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1966-1967 Dodge Charger

1967 Dodge Charger

Despite its half-year production run, an encouraging 37,344 1966 Dodge Chargers were produced, all at the Hamtramck Assembly Plant, the old "Dodge Main." This was all the more exceptional considering this was close on the heels of the cheaper Barracuda (also assembled at Hamtramck), which accounted for 38,029 units with the advantage of a full model run. So what lay in store for the 1967 Dodge Charger?

1966 Dodge Charger, which would remain virtually identical from the exterior for 1967
Other distinctions between the Dodge Charger and
Coronet included the former's use of a unique
fine-tooth grille and hidden lighting. For 1967, only
a turn signal changed the exterior look.

In light of its midyear introduction and abbreviated model run, the 1967 Dodge Charger was the least changed of the corporation's cars for the next model year. About the only exterior modification was the addition of turn signal indicators mounted at the forward end of the fender-top molding.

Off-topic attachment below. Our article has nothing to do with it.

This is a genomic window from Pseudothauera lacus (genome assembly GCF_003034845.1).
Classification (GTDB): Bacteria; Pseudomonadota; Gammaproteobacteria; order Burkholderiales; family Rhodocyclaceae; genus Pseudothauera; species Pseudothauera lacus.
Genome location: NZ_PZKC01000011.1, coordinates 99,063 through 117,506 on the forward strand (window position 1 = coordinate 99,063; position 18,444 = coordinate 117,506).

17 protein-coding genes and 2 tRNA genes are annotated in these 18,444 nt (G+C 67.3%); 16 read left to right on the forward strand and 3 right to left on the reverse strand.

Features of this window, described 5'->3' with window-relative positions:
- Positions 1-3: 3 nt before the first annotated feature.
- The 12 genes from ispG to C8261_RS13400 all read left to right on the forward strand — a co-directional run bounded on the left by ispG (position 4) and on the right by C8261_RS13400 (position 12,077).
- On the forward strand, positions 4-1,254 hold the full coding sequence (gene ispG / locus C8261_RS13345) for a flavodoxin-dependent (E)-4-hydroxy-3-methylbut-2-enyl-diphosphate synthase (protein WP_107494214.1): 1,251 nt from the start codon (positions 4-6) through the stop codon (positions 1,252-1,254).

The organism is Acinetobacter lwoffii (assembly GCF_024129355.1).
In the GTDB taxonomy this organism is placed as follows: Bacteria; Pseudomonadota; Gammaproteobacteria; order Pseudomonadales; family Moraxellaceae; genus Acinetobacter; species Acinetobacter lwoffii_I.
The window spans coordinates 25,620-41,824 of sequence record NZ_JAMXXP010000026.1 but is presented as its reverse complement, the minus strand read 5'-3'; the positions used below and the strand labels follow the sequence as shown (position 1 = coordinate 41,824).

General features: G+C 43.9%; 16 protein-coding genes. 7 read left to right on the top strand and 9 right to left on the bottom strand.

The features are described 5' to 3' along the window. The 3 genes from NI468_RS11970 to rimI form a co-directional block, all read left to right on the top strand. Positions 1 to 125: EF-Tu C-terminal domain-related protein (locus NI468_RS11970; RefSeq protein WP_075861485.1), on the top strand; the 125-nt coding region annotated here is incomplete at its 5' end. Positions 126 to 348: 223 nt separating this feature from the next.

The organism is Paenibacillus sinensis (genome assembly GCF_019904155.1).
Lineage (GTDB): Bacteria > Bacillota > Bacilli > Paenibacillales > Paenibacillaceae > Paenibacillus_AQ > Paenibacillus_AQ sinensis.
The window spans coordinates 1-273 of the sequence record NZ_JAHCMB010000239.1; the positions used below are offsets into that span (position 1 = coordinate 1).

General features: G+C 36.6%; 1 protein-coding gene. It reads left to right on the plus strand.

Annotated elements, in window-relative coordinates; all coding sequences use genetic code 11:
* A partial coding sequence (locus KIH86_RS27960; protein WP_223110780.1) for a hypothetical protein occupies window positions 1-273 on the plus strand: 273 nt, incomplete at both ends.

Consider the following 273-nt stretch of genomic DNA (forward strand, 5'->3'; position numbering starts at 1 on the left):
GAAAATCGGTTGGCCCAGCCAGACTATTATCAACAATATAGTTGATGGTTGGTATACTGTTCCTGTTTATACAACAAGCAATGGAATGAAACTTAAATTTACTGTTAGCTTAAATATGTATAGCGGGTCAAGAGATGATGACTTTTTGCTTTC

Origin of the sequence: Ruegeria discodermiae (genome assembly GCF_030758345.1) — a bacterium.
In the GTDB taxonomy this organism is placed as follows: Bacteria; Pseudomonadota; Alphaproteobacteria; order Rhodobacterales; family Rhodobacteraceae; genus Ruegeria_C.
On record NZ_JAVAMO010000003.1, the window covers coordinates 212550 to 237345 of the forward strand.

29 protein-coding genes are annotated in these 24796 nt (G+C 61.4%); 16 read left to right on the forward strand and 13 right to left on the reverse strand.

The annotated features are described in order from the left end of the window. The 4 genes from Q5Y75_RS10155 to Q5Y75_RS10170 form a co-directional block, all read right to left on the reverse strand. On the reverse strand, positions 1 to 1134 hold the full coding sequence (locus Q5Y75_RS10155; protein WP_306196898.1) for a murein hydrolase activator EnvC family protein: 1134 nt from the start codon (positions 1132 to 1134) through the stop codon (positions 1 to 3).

Later in the model year, on the Charger's first anniversary, a vinyl roof became available, an elective that did nothing to enhance the appearance. Offered in black or white Levant grain, the vinyl top became the key element in the mid-year Charger "White Hat Special," which included other options like white-sidewall tires and power steering, all at a special package price. The name came from the then-current "Dodge Boys" logo and the tag line: "You can tell they're good guys -- they all wear white hats."

Inside, as so often happens after initial launch, the cost cutters whittled away some of the 1967 Dodge Charger's uniqueness. The idea of a singular four-place interior was compromised. Dodge Charger buyers could still choose front and rear buckets divided by a center console, but the new, truncated and now-optional console no longer ran the full length of the interior. (Dodge publicity flacks said this made rear seat ingress/egress easier.)

However, you could also opt for a center cushion with pull-down center armrest, which permitted the choice of two- or three-abreast seating in front. In the rear, the flip armrest between the fold-down seats, no longer with console, was shortened. The slightly altered wood-rim steering wheel became optional, with a Coronet-style three-spoke wheel with horn ring taking over as standard.

Vinyl seat trims were reconfigured into narrow vertical pleats, with a bright rectangular emblem high up and sunk into the seatbacks. New color selections included blue, red, copper, and black, plus a pair of two-tones: white/black and gold/black. Exterior color options were increased to 18, with the roof accent stripe available in blue, white, black, or red.

Continue to the next page for details on the 1967 Dodge Charger's engine options.

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